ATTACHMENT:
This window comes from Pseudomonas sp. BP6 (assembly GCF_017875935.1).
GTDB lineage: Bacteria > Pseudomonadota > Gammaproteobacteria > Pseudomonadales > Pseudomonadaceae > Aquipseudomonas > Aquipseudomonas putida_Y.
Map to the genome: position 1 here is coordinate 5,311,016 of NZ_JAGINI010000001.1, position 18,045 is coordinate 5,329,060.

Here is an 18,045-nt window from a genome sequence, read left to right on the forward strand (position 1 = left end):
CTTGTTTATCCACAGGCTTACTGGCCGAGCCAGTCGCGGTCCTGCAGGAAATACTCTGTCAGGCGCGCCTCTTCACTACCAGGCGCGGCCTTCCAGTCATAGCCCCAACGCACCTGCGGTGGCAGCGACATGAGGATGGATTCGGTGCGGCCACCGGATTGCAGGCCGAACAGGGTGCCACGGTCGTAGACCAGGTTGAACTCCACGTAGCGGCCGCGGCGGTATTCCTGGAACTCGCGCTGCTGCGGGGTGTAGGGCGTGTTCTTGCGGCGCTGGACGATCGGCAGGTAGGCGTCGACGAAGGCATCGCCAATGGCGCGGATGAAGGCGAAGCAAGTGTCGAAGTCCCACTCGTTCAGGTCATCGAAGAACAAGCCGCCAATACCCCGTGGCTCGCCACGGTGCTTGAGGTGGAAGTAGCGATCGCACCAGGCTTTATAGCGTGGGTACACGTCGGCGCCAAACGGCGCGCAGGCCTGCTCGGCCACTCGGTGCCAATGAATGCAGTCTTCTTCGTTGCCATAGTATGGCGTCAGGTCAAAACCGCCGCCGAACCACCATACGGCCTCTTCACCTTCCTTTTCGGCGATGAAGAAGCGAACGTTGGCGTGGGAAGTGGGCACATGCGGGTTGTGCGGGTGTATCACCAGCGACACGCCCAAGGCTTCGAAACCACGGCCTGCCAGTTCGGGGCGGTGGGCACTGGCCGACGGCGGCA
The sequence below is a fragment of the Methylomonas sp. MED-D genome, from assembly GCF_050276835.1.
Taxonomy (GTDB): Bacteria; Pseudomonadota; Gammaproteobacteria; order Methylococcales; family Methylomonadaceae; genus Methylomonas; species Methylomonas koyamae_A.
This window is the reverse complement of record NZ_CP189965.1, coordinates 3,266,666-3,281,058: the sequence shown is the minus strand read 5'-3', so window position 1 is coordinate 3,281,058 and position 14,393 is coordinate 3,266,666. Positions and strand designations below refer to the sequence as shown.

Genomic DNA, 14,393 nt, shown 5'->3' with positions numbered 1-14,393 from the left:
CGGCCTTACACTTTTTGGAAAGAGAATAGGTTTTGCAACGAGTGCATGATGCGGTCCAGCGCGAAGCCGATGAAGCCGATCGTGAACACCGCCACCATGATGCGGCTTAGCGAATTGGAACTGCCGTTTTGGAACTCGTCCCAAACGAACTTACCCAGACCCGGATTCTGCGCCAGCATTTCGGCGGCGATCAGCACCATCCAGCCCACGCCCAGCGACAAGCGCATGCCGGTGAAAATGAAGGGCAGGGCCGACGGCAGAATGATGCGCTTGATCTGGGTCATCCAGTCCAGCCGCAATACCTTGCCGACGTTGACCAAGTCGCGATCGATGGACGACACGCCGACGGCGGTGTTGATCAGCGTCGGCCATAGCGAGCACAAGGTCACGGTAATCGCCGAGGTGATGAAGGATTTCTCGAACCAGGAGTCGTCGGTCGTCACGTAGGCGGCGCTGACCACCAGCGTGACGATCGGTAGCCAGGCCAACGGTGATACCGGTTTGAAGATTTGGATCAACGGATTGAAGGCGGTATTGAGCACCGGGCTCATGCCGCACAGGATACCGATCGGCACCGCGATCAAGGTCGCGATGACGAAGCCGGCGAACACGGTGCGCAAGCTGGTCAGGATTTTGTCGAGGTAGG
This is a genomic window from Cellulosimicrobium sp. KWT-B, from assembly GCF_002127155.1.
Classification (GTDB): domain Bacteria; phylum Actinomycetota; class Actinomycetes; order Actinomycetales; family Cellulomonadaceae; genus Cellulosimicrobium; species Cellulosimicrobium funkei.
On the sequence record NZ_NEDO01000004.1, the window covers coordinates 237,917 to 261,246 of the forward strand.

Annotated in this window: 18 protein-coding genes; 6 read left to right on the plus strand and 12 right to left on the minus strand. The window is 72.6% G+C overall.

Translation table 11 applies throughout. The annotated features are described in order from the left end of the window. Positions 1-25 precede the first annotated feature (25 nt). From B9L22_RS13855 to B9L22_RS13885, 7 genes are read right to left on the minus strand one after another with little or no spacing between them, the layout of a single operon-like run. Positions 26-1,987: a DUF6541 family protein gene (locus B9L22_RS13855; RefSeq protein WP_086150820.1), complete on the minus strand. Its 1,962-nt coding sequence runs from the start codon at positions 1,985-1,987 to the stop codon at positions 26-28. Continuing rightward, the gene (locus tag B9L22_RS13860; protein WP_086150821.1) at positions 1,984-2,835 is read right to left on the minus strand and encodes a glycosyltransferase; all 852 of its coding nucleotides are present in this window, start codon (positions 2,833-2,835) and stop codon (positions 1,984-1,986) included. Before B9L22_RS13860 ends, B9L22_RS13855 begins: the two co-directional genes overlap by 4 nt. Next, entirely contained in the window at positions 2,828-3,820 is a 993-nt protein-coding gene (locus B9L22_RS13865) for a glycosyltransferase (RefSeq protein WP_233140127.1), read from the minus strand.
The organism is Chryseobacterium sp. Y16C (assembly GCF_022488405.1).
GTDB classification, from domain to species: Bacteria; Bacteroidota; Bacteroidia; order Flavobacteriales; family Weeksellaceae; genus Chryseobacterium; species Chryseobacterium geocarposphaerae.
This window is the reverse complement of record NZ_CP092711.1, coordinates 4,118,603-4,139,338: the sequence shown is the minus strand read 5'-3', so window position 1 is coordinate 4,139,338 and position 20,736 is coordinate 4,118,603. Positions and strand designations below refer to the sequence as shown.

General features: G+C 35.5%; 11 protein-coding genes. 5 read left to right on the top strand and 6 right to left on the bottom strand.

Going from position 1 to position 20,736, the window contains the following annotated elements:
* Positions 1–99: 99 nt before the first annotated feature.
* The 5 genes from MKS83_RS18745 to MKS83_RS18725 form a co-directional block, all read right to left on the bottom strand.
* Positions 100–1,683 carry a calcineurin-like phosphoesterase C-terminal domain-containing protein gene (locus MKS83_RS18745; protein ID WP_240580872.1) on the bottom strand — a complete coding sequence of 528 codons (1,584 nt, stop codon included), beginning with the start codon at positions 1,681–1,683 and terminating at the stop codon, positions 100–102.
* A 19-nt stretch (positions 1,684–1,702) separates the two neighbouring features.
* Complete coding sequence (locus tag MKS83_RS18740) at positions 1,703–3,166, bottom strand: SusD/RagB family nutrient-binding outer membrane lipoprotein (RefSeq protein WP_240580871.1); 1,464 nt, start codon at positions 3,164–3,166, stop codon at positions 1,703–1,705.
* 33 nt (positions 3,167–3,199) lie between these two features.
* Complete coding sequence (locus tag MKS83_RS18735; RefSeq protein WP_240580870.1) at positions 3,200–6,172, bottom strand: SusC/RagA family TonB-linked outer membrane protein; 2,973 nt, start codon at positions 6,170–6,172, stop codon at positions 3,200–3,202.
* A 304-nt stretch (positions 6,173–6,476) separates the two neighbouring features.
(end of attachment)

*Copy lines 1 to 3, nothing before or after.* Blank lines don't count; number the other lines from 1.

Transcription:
This window comes from Pseudomonas sp. BP6 (assembly GCF_017875935.1).
GTDB lineage: Bacteria > Pseudomonadota > Gammaproteobacteria > Pseudomonadales > Pseudomonadaceae > Aquipseudomonas > Aquipseudomonas putida_Y.
Map to the genome: position 1 here is coordinate 5,311,016 of NZ_JAGINI010000001.1, position 18,045 is coordinate 5,329,060.